By Diane Amato for Royal Bank of Canada (excerpt from RBC’s website)
June 24, 2020
2020 marks the five-year anniversary of the Truth and Reconciliation Commission’s final report that details the history of Residential Schools. Through the 94 “calls to action” outlined within, the report launched a national movement toward reconciliation between Canadians and Indigenous people.
Within the Truth and Reconciliation Report, call to action #92 is directed to Canada’s private sector. It calls upon corporate Canada to adopt the United Nations Declaration of the Rights of Indigenous People and asks for — among other things — meaningful consultation, long-term opportunities and the education of both management and staff on the history of Indigenous people.
In an effort to bridge the gap in education — and enable the private sector to fulfill this call to action — the film Economic Reconciliation was created. The hopeful and inspiring documentary was written by Indigenous writer and publisher Maurice Switzer and produced by Gemini-nominated Andrée Cazabon — a passionate ally to Indigenous people since 2007. Its inspiration, however, was David Sharpe, CEO of Bridging Finance Inc. and Chair Emeritus of First Nations University of Canada. Sharpe is a man who walks both worlds — a man who hid his identity as an Indigenous person for many years. “I felt if I came out and said who I am, that I would be excluded from power and opportunity,” he reveals in the film. Following the TRC report, Sharpe felt the days of hiding were over. As a member of both the business and Indigenous communities, he wanted to compel his corporate counterparts to honour the call to action.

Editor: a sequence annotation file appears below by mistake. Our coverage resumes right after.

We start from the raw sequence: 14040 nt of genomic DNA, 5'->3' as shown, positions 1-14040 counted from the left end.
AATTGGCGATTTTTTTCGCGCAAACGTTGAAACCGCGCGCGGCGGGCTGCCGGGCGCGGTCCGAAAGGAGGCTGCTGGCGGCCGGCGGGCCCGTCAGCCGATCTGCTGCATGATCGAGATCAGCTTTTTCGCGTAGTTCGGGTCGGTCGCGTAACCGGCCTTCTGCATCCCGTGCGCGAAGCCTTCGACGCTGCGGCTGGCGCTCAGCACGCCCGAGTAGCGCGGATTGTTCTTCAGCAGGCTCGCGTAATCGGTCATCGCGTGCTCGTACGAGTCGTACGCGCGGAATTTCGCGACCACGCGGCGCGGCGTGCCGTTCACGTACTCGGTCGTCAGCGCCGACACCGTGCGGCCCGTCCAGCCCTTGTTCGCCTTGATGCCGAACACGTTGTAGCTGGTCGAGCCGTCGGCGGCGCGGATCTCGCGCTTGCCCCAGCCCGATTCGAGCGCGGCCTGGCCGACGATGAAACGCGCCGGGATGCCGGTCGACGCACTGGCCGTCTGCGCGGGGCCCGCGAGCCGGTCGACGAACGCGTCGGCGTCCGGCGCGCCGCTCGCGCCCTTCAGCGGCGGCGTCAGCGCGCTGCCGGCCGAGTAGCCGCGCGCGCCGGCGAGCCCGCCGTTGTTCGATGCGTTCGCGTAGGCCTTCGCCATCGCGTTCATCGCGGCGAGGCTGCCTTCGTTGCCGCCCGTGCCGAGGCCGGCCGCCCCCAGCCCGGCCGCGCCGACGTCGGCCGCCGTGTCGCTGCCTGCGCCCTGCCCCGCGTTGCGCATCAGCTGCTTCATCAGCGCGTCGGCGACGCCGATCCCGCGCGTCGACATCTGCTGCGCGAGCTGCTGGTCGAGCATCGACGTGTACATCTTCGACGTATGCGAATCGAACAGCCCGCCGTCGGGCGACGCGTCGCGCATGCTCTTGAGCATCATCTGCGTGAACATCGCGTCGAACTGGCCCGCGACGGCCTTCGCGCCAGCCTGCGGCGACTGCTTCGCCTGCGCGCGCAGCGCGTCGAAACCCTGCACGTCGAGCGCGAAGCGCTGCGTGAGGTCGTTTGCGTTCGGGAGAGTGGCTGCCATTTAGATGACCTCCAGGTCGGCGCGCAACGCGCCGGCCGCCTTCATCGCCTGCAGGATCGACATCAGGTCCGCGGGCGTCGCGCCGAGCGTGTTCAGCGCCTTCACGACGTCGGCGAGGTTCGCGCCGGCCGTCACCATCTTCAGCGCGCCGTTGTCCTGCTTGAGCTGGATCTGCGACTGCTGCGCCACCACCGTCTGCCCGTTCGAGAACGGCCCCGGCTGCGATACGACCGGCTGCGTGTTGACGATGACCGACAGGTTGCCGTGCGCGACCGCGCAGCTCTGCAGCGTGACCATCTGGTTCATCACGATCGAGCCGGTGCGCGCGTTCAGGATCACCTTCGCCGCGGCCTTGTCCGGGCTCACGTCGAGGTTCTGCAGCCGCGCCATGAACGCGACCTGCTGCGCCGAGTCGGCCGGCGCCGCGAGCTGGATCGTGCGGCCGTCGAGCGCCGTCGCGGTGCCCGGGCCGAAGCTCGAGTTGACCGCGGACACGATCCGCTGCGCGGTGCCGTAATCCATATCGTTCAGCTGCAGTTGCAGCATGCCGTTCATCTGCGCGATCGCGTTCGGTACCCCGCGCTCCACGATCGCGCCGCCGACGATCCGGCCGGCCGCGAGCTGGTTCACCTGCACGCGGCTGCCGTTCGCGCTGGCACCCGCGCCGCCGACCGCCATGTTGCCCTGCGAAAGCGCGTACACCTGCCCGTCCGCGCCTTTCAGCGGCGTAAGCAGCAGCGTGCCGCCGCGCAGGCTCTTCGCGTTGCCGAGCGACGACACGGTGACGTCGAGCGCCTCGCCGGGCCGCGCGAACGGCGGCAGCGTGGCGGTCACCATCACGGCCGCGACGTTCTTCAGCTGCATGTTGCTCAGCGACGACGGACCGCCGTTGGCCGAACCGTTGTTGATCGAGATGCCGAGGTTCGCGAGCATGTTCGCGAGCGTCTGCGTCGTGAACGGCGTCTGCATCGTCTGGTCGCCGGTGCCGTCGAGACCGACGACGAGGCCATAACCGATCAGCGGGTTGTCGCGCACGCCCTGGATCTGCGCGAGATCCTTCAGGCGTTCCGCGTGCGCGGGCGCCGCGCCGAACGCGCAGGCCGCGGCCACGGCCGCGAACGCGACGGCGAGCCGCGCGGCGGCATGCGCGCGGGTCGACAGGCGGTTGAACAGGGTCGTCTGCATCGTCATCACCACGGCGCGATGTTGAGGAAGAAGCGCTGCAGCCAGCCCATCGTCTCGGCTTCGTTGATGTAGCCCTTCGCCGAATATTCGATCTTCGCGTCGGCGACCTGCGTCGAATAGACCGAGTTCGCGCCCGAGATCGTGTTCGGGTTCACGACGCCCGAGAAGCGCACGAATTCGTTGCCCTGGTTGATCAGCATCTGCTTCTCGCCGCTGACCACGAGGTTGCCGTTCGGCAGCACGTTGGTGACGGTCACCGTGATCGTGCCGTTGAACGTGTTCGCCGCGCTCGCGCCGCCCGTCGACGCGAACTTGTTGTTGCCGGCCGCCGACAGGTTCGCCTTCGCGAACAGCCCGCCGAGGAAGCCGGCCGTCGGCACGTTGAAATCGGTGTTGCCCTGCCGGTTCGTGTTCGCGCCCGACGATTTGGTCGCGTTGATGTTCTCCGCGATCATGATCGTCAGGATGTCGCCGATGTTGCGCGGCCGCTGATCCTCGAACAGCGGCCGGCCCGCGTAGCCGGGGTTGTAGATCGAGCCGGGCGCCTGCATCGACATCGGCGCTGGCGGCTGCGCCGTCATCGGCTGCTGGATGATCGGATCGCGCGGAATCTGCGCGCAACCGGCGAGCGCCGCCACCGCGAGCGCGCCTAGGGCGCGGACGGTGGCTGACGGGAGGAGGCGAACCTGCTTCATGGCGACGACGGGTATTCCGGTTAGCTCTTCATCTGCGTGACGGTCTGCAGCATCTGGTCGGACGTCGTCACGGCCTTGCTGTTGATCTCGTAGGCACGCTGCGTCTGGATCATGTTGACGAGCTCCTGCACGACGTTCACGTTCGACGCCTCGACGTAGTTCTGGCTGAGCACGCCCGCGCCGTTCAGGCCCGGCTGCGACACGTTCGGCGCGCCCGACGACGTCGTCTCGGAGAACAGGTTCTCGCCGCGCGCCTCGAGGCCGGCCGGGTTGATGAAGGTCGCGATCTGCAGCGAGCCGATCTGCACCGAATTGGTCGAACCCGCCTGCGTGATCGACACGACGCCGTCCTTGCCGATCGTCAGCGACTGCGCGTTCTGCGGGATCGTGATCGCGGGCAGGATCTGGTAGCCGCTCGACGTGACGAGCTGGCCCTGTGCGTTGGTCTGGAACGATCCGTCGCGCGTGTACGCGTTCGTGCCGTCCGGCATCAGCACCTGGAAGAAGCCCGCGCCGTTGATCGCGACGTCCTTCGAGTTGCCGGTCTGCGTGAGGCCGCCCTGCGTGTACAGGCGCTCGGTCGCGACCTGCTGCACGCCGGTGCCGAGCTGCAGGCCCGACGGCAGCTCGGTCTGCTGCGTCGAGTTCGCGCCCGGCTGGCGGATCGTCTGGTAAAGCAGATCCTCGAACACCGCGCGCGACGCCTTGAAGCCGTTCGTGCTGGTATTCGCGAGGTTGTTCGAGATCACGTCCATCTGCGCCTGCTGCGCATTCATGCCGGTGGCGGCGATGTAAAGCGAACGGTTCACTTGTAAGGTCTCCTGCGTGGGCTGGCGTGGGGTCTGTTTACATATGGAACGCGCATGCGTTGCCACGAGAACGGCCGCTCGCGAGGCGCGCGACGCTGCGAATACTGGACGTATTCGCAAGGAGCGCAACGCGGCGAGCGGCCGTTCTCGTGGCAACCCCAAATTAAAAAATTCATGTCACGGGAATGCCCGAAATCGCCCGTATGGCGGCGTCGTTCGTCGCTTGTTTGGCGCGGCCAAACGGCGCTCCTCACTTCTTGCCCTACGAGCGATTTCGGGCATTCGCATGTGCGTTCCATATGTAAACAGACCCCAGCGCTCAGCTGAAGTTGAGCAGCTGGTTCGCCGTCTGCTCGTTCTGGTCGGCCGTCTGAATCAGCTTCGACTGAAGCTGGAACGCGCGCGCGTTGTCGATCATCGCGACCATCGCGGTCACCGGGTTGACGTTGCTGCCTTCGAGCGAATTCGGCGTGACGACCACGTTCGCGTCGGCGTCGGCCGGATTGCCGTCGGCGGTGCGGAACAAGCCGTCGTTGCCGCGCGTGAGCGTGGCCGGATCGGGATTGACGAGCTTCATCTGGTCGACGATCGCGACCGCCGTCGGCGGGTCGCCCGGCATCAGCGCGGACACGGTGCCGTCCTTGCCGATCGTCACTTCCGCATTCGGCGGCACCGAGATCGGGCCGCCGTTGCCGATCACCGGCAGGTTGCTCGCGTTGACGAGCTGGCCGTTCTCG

The release of the film marked the first invitation to the financial sector to learn about the Truth and Reconciliation Report and specifically about call to action #92. Featuring Indigenous and non-Indigenous leaders who share their insights, as well as a hopeful glimpse at a respectful and prosperous future, the film demonstrates that reconciliation is key to a thriving Canada for all.
A Screening for Corporate Canada
The film was screened at the Economic Club of Canada, exclusively for the private sector in 2018 . “It had taken four years after the TRC final report for the first conversation on Bay Street to happen,” says Cazabon.
Nine survivors were honoured at the event, seated amidst corporate representatives, which led to inspiring and effective connections. The event was a success, and the call after the screening was unambiguous: “OK, corporate Canada,” Cazabon said. “How are you going to use this film as a way to honour call to action #92?”
The Future Is Bright
There is a palpable sense of hope among Indigenous people and the Canadians who are dedicated to furthering the movement. As Dawn Madahbee Leach, GM, Waubetek Business Development Corporation says: “The door is wide open for those who want to work on economic reconciliation,”
Diane Amato is a Toronto-based freelance writer who loves to talk about finances, travel and technology.